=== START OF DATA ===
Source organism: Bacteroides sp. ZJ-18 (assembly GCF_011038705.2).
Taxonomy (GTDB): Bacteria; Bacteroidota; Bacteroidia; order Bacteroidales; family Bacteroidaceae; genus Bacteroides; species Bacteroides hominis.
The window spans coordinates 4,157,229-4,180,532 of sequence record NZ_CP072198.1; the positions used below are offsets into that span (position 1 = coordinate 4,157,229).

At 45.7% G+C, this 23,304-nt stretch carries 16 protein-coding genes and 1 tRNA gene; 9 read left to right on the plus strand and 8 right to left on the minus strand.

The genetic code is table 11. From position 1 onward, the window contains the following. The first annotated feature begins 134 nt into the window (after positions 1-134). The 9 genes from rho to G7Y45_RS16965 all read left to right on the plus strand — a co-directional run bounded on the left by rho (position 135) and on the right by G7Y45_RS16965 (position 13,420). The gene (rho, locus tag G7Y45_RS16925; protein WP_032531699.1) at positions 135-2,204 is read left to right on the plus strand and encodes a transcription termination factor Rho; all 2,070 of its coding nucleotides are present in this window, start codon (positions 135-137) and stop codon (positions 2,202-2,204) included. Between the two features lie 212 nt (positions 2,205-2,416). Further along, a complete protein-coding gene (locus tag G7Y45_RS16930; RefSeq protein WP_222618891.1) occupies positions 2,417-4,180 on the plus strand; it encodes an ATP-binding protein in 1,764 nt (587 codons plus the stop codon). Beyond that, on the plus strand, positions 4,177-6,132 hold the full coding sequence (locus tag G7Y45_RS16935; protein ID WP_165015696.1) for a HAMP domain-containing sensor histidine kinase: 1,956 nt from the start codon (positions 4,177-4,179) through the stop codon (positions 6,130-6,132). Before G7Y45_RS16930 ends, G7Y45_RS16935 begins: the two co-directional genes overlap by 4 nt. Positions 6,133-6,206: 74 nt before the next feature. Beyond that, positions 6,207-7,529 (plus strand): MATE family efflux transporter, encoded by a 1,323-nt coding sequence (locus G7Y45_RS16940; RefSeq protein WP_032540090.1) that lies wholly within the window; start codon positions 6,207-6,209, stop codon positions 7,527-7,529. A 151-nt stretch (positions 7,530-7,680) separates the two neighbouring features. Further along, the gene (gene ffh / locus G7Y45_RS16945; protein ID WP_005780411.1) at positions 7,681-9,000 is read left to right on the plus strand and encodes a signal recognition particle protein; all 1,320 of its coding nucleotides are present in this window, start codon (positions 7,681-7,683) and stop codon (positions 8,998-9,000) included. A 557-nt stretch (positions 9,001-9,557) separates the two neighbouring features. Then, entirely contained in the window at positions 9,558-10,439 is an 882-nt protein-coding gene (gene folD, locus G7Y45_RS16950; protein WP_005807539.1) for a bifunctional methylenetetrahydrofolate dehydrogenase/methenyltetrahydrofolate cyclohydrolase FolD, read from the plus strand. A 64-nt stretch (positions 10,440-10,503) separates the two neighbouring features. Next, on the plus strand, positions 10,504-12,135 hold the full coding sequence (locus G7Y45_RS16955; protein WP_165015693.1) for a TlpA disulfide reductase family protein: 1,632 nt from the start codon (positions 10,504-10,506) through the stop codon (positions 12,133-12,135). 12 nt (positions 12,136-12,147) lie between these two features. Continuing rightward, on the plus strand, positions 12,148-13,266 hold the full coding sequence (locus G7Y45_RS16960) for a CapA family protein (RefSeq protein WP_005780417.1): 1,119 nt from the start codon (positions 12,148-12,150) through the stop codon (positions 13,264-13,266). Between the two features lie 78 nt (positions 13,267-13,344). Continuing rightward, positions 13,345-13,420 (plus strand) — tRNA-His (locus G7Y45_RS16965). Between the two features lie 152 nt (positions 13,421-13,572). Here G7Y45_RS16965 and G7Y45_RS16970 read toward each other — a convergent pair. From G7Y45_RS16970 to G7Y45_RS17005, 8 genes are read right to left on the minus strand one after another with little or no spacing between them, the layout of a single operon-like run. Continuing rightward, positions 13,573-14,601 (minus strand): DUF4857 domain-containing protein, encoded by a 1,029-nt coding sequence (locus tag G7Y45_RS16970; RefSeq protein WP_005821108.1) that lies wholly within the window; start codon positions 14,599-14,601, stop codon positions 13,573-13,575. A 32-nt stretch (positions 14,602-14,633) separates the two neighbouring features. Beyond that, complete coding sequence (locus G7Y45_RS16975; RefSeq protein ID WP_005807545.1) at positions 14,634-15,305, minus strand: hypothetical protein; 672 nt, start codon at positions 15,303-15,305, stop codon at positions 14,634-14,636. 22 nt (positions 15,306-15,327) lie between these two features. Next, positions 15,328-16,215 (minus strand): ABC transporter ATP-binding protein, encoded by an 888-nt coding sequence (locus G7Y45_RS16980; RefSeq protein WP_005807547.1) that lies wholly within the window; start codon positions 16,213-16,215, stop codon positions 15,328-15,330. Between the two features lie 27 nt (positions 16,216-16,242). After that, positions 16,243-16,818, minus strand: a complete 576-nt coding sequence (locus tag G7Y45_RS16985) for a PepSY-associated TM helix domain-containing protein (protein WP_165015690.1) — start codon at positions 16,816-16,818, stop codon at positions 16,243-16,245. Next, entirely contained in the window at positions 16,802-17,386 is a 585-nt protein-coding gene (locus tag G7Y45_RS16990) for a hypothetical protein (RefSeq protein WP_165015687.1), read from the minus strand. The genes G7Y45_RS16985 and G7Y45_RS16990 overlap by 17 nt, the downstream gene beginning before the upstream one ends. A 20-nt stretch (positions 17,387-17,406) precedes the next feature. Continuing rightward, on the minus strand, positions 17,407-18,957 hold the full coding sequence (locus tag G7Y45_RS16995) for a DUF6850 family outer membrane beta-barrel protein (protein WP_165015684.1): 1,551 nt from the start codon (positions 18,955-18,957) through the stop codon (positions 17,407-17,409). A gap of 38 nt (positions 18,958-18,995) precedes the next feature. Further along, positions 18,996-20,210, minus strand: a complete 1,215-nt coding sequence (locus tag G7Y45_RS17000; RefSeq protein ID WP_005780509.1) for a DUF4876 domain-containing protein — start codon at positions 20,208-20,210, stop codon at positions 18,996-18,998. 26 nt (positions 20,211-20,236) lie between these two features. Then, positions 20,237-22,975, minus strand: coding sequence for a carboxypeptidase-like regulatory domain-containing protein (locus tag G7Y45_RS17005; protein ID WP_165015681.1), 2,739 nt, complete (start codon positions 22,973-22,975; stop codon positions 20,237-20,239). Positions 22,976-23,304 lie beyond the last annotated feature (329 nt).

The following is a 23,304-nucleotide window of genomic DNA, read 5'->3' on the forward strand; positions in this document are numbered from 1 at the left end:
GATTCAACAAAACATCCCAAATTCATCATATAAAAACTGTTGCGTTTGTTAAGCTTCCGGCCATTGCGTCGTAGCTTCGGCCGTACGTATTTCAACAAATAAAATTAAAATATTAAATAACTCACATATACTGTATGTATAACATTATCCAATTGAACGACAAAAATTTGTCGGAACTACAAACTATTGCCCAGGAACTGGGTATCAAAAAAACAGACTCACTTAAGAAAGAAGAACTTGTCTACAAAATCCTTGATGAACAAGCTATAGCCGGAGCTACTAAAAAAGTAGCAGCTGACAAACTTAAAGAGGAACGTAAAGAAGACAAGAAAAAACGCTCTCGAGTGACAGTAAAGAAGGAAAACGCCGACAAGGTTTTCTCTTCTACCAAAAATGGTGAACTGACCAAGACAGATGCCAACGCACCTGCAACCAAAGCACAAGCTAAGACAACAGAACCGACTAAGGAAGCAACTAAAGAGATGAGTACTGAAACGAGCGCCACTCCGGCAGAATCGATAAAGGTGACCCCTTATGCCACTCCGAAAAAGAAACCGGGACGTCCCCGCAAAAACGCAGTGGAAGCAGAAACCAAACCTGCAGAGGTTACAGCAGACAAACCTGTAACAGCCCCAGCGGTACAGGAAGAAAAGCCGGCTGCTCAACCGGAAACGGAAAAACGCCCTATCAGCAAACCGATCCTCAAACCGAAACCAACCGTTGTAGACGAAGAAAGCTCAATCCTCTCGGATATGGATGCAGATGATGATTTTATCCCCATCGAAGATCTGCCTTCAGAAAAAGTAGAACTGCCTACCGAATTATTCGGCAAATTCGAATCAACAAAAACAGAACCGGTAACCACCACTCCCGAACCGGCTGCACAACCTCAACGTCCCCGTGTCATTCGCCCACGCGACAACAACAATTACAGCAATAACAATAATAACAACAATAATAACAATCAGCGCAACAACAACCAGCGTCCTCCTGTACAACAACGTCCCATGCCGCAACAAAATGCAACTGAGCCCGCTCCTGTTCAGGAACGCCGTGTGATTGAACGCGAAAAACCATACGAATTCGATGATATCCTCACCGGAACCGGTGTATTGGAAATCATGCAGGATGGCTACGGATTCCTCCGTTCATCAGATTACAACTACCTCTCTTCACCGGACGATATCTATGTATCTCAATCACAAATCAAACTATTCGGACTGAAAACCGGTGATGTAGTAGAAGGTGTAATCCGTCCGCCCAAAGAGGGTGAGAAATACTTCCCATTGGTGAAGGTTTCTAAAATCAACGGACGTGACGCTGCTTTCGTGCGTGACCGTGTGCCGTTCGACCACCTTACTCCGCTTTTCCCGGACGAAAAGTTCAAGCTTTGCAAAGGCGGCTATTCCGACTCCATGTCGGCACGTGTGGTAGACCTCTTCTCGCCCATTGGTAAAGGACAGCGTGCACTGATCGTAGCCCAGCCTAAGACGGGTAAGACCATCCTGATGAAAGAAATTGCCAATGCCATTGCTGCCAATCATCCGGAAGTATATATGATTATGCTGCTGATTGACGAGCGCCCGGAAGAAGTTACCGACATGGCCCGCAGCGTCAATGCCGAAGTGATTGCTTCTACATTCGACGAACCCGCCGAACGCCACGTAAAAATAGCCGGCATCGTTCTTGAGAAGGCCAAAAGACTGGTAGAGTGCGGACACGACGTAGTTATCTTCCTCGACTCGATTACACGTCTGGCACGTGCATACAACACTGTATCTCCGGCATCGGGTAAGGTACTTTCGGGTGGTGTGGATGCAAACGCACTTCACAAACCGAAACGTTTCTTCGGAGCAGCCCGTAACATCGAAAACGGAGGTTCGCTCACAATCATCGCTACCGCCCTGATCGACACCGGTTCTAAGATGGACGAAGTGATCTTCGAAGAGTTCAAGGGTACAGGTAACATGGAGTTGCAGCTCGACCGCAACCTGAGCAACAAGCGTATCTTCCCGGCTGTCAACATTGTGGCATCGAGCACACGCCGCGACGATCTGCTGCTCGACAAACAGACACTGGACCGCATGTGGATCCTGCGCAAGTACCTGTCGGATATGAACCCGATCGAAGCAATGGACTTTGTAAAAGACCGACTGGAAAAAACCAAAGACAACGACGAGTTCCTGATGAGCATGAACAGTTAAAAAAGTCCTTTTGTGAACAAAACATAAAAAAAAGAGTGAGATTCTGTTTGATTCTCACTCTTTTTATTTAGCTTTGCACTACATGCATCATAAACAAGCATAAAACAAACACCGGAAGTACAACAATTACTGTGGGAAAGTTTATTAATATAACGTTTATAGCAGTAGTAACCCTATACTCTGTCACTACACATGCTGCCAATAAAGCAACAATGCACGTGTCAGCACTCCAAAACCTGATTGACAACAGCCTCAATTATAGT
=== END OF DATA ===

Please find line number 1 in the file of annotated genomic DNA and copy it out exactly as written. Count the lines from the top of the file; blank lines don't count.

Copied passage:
Source organism: Bacteroides sp. ZJ-18 (assembly GCF_011038705.2).